There is an episode of Little Bill that Little Boy K and I used to watch together. In this episode, one of Little Bill’s favorite teachers is moving to Hawaii and Little Bill struggles with how much he will miss her. Before she moves away, she reminds Little Bill that however far apart they may be, he can look out his window and know that they are looking at the same sun, the same moon and the same stars. “Same sun, same moon, same stars” became code for Little Boy K and I – our way of saying that we are always together, even when we are apart.
Beginning at the age of three, Little Boy K has had to learn how to deal with separation. One night, twice a month and sometimes longer over the summer and during holidays. When it all began, I told myself that he would be fine with it, that this is the life he would know and he would be accustomed to and would never expect anything different. It hasn’t turned out that way. Every visit is a struggle.
I held his soft cheeks between my palms and kissed the freckled bridge of his nose. As I hugged him and our cheeks touched, I felt the warmth of one of his tears converging with mine. It’s a colossal effort to hold onto my tears until he boards the plane, and some days, like this one, it is too much and I fail and they come early and then I am ashamed because I want to be stronger for him.
“I love you so so much.”
“I love you so so much too.”
Little Boy K turns his attention to the stroller at my side. He kisses Baby S on the cheek and whispers something in his ear. I can’t hear what he said and that is the way it should be. Their words, their love, their secrets.
I reach out for one more hug and squeeze his little body tight, stealing a quick sniff of his hair, his little boy smell.
“How many nights does it have to be?”
“Nine.” I mutter. Nine.
I know this is the “right” thing. I know that it is best that he have as many people in his life who love him as possible. But it’s something that I don’t want to do, that he doesn’t want to do. These visits have been his first lesson that sometimes we have to do things we don’t want to do because in the end, we hope, it will lead to a good result, that someday he will look forward to these trips when he has had the chance to develop the relationship more, although he may not understand it now or anytime soon. And he has to learn it and live it way more often than someone his age should and it’s hard on us all.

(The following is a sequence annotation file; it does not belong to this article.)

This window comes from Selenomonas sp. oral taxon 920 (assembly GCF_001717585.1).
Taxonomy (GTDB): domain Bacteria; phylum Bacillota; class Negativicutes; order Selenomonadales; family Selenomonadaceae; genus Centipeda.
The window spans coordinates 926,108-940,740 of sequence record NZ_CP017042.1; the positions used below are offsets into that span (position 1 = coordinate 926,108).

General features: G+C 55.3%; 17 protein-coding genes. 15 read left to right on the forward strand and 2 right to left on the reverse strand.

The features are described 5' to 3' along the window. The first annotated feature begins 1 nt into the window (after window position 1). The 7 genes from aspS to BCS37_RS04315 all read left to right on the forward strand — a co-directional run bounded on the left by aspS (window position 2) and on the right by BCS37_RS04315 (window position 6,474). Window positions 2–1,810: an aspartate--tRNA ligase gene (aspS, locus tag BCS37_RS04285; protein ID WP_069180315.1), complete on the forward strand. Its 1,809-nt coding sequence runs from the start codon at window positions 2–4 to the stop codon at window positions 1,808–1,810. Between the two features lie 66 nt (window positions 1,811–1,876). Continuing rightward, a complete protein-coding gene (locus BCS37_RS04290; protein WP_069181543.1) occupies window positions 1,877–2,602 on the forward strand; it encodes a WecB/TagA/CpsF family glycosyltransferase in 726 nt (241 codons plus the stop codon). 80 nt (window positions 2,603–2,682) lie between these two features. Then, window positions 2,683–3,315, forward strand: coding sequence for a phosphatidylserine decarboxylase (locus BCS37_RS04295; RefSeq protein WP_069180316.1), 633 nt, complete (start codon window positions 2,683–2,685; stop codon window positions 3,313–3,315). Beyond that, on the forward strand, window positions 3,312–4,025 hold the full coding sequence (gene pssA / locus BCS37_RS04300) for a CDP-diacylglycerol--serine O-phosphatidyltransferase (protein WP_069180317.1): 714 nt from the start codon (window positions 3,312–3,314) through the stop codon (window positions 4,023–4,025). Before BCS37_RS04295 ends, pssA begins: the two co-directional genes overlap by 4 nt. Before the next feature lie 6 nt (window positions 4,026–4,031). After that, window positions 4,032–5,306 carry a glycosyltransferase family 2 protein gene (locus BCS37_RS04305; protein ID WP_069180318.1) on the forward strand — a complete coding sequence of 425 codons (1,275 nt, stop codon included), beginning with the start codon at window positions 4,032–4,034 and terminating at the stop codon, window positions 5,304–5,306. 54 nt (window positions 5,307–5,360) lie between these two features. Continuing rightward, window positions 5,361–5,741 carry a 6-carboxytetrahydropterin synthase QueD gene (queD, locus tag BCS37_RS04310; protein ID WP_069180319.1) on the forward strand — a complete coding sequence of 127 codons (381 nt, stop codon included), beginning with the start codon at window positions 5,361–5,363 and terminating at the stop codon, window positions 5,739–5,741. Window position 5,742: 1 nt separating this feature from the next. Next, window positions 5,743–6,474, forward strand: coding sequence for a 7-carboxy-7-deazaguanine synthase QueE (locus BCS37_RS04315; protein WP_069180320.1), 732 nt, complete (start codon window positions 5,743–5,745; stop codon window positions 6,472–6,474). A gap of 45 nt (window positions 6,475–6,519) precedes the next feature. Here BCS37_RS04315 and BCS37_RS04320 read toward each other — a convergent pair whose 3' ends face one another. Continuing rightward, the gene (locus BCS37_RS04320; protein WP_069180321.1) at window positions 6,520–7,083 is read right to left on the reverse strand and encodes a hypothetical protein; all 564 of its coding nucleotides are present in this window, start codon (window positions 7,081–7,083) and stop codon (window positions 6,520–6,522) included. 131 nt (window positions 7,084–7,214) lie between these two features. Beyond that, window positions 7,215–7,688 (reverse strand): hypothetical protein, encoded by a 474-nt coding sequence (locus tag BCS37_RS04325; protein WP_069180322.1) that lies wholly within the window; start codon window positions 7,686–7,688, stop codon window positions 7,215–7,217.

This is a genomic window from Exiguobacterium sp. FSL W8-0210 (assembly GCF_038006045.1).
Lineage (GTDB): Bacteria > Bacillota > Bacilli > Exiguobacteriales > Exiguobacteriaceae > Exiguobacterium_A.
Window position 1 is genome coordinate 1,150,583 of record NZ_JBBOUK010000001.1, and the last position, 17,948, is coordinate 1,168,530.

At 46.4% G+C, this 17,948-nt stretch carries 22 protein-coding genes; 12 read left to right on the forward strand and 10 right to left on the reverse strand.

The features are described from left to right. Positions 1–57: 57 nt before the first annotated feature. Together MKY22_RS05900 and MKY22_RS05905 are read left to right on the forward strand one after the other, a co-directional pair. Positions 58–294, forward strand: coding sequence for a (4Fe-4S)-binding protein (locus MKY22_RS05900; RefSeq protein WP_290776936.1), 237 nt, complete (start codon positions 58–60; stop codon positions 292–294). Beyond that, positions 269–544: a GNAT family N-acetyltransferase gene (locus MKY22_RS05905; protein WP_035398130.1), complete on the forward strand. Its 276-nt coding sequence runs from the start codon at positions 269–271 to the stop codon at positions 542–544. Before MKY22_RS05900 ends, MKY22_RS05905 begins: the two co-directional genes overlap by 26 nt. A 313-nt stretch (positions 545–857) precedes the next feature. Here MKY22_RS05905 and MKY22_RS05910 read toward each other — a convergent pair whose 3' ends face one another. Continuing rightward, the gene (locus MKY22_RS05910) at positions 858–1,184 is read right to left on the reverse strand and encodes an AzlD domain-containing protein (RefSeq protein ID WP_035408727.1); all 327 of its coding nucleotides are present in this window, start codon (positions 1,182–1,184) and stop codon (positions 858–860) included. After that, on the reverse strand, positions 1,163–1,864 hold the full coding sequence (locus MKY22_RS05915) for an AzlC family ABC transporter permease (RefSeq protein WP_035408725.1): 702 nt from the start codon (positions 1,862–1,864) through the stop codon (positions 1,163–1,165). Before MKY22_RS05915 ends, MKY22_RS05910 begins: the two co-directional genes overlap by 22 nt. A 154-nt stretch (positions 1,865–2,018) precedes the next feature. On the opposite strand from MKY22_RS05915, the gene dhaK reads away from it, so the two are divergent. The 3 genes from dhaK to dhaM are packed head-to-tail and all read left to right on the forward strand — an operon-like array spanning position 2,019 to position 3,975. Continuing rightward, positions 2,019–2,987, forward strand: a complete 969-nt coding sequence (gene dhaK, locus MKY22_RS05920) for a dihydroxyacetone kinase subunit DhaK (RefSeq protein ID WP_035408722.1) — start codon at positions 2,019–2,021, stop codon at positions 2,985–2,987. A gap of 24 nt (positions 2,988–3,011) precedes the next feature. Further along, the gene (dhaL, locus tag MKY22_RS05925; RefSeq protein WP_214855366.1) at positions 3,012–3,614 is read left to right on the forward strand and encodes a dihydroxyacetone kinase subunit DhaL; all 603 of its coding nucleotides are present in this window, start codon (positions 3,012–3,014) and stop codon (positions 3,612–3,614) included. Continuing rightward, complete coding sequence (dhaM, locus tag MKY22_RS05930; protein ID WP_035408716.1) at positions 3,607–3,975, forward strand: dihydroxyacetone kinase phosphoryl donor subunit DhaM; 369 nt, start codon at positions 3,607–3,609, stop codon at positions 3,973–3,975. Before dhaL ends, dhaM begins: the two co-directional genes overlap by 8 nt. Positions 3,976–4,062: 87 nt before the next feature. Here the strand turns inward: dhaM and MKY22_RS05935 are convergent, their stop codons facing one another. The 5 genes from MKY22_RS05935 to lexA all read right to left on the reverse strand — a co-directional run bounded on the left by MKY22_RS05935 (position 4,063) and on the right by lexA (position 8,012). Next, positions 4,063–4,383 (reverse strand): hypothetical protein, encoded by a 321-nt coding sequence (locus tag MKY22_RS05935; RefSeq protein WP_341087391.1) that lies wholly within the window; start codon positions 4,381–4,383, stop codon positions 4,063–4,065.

We’ve made it through longer but that doesn’t make it any easier this time.
I pull the stroller close to me and Baby S and I watch as he walks with the flight attendant down the tunnel towards the plane. I keep my eyes on him as I know he will turn around and look back at us.
And he does. He blows us a kiss. I return it, seeing his full eyes.
He turns back again right before he boards the plane and waves one more time, his lips trembling and the corners twitching as they do when he is working really hard to keep it together.
Baby S and I watch the plane through the window until all the passengers have boarded.
When the tunnel starts to pull away from the plane, it jumps and my heart jumps. I am overwhelmed with the urge to call out and stop this whole process. A scenario plays out in my head in a heartbeat where I pull him off the plane and tell him he doesn’t have to go this time, that we will think of something. And then it dissipates with the knowledge that this is just the way it has to be.
I know very little of what the next nine days will be like for him. I know what they will be like for me.
I know that I will go home and make up his bed and shut his bedroom door and it will stay that way until he returns.
I know that I won’t sleep peacefully when one of my birds is missing from the nest.
I know that I will stay awake late reading, trying to distract myself with someone else’s story, in an attempt to wear myself out and bring sleep into my life.
I know that I will wake with a guilty start once I finally do drift off and remember in the night that he isn’t twenty feet away, safely sleeping with Spidey and Iron Man.
I know that when I wake in the morning, my ears will miss the sound of his footsteps pounding down the hallway to the living room to watch his morning cartoons.
I know that I will spend most of the night looking at the reflection of the moon shining through my bedroom window.
Same sun, same moon, same stars.
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